ZFS - replacing a single unhealthy but still operational disk in an offline RAIDz2 vdev. Resilver or dd?

I’ve got a disk in my pool (consisting of a single 6x 10TB RAIDz2 vdev) that spat out 8 Unrecoverable Secotors the other night. I shut the server down whilst I was sorting out my backups, and sourcing and testing a replacement disk, and now it’s almost time to begin the replacment procedure.

The replacement disk is almost done with my burn-in / testing process so I’m just starting to think how I’ll go about replacing the faulty disk. I’m just wondering… should I (or can I) just dd a copy of the unnhealthy disk to the replacement disk or should I just resilver it?

[EDIT] Just a note to say that I updated the title from ZFS - replacing an unhealthy but still operation disk. Resilver or dd? to
ZFS - replacing a single unhealthy but still operational disk in an offline RAIDz2 vdev. Resilver or dd ?, for the sake of clarity and so that any further replies are more on topic.

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You can DD, but I would suggest the live replace.
DD would faithfully recreate all errors while copying, so after the copy, would have unknown amount of bad data which might not be called for a while.
ZFS checks for good data on a read or write or scrub. It just checks the first copy it finds and uses that.
If some of the data is bad on the bad disc, ZFS might not use that bad copy for a while. If it only uses it when another drive has an error, it will only then realise it has 2 bad copies and then will loose the data.

If you live replace, all data written to new disc will have been checked at least once, so starts off good

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Don’t need to panic about that. I might die soon but could also go on living for years.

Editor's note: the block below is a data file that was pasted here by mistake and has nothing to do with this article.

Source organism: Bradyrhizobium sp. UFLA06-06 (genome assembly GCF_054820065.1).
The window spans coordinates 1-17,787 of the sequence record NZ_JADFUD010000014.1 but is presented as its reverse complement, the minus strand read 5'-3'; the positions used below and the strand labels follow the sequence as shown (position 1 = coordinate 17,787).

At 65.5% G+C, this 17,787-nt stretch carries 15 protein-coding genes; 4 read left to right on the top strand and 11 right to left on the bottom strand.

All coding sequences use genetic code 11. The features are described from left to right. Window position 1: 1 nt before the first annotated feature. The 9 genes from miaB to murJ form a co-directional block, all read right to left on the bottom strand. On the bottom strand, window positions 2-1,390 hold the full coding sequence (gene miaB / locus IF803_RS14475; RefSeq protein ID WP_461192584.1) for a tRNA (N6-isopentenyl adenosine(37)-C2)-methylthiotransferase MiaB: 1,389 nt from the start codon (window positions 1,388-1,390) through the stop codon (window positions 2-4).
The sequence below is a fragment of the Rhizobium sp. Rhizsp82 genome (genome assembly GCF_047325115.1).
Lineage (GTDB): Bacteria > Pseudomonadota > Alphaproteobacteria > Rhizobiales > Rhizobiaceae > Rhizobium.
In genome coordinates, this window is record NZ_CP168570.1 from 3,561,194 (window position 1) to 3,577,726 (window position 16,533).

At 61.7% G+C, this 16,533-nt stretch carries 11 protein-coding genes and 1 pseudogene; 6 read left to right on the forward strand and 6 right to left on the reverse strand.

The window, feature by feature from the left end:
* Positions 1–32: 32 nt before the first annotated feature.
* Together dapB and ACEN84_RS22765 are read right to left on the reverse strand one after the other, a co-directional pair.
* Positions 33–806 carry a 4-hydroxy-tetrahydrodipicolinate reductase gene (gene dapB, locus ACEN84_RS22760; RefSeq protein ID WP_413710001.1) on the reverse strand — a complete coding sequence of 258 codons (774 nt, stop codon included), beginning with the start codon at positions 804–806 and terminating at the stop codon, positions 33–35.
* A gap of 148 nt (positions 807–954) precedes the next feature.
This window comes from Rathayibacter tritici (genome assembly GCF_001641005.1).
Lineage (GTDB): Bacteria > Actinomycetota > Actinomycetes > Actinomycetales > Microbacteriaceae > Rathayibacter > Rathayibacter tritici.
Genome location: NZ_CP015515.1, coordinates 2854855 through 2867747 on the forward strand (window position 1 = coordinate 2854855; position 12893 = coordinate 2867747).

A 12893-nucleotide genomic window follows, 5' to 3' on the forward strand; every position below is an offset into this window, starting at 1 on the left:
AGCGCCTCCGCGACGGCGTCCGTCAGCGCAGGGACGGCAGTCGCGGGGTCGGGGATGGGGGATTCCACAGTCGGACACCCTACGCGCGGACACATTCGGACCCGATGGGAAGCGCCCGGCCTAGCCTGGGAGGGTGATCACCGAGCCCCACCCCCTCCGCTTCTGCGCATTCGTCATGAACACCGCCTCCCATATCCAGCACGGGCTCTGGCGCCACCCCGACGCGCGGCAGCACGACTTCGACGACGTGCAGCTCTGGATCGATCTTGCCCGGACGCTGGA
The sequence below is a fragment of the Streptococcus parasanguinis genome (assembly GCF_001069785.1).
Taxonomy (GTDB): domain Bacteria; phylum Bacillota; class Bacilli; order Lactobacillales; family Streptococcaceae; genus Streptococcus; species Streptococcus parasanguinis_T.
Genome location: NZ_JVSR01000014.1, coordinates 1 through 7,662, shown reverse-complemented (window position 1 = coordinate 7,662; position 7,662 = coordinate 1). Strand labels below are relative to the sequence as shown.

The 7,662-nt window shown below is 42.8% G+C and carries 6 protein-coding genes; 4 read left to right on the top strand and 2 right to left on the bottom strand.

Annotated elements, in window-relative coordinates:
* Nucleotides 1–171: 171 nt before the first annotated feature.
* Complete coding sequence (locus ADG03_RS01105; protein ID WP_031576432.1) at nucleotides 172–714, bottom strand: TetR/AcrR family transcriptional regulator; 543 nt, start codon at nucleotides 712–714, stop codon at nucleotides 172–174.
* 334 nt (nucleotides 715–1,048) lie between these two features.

+1, I’d say dd is an objectively worse alternative here.

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Also, please consider using the /dev/disk/by-id/ identifier like ata-wdc-20Dearx-djsgagah (you can leave the “/dev/disk/by-id/“ bit out, and just use the end bit) because it will list the serial or identifier for easier change.

If you DD the drive (the data partition) the serial will no longer match.
If you use the /dev/sda or just sda as the identifier, it might be harder to identify a failed drive if one actually dies. Also, the letters will change around on you.

The system will get active drives on boot, even if the letters have re-arranged (it uses the pool uuid on the data partition) but that might not help you too much

Is this in Free/TrueNAS or something you’re maintaining directly?

The pool did have regularly scheduled scrubs before the older disk spat out the SMART errors. So surely if I replaced it with the dd’d disk and scrubbed the pool, it’d detect an errors that the SMART error may have caused to the single bad disk?

I’m not quite sure I understand you… but then again, my knowledge of ZFS is quite limited.

Surely if the data has been corrupted by the Uncorrectable Sectors, and that corrupted data is then written to the new disk by the dd command, ZFS will detect it because the data in question won’t match it’s checksum. Therefore, as long as I scrub the pool after installing the dd’d disk, any corrupted data would be detected, the data would then be resilvered from the rest of the pool / parity would it not?

I’d be grateful if you could go into more detail please.

I could understand how that scenario would happen on a mirrored vdev but wouldn’t it be incredibly unlikely on a RAIDz2 vdev that errors would develop on the other diskls that would only result in the loss of the corrupted data that may have been dd’d to the replacement disk?